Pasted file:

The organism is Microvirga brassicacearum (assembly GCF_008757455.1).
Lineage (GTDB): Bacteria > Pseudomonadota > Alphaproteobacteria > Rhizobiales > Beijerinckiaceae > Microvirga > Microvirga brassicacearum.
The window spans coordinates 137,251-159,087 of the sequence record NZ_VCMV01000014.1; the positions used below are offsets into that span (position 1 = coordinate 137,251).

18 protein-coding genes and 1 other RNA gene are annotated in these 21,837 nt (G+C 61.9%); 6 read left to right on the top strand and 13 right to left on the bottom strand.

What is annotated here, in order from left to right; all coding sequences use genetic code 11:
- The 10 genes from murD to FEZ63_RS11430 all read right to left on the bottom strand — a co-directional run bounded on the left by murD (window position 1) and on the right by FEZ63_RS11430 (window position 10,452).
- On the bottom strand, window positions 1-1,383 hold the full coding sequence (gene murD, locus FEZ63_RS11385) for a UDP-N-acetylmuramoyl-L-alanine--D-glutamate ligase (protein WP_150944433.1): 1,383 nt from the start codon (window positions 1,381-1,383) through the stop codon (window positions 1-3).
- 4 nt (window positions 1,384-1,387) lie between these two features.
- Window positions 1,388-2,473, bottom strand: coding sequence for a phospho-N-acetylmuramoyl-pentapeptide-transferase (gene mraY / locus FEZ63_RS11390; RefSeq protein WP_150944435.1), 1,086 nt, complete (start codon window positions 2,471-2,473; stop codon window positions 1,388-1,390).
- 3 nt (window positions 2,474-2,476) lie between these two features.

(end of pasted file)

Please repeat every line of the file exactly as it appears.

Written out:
The organism is Microvirga brassicacearum (assembly GCF_008757455.1).
Lineage (GTDB): Bacteria > Pseudomonadota > Alphaproteobacteria > Rhizobiales > Beijerinckiaceae > Microvirga > Microvirga brassicacearum.
The window spans coordinates 137,251-159,087 of the sequence record NZ_VCMV01000014.1; the positions used below are offsets into that span (position 1 = coordinate 137,251).

18 protein-coding genes and 1 other RNA gene are annotated in these 21,837 nt (G+C 61.9%); 6 read left to right on the top strand and 13 right to left on the bottom strand.

What is annotated here, in order from left to right; all coding sequences use genetic code 11:
- The 10 genes from murD to FEZ63_RS11430 all read right to left on the bottom strand — a co-directional run bounded on the left by murD (window position 1) and on the right by FEZ63_RS11430 (window position 10,452).
- On the bottom strand, window positions 1-1,383 hold the full coding sequence (gene murD, locus FEZ63_RS11385) for a UDP-N-acetylmuramoyl-L-alanine--D-glutamate ligase (protein WP_150944433.1): 1,383 nt from the start codon (window positions 1,381-1,383) through the stop codon (window positions 1-3).
- 4 nt (window positions 1,384-1,387) lie between these two features.
- Window positions 1,388-2,473, bottom strand: coding sequence for a phospho-N-acetylmuramoyl-pentapeptide-transferase (gene mraY / locus FEZ63_RS11390; RefSeq protein WP_150944435.1), 1,086 nt, complete (start codon window positions 2,471-2,473; stop codon window positions 1,388-1,390).
- 3 nt (window positions 2,474-2,476) lie between these two features.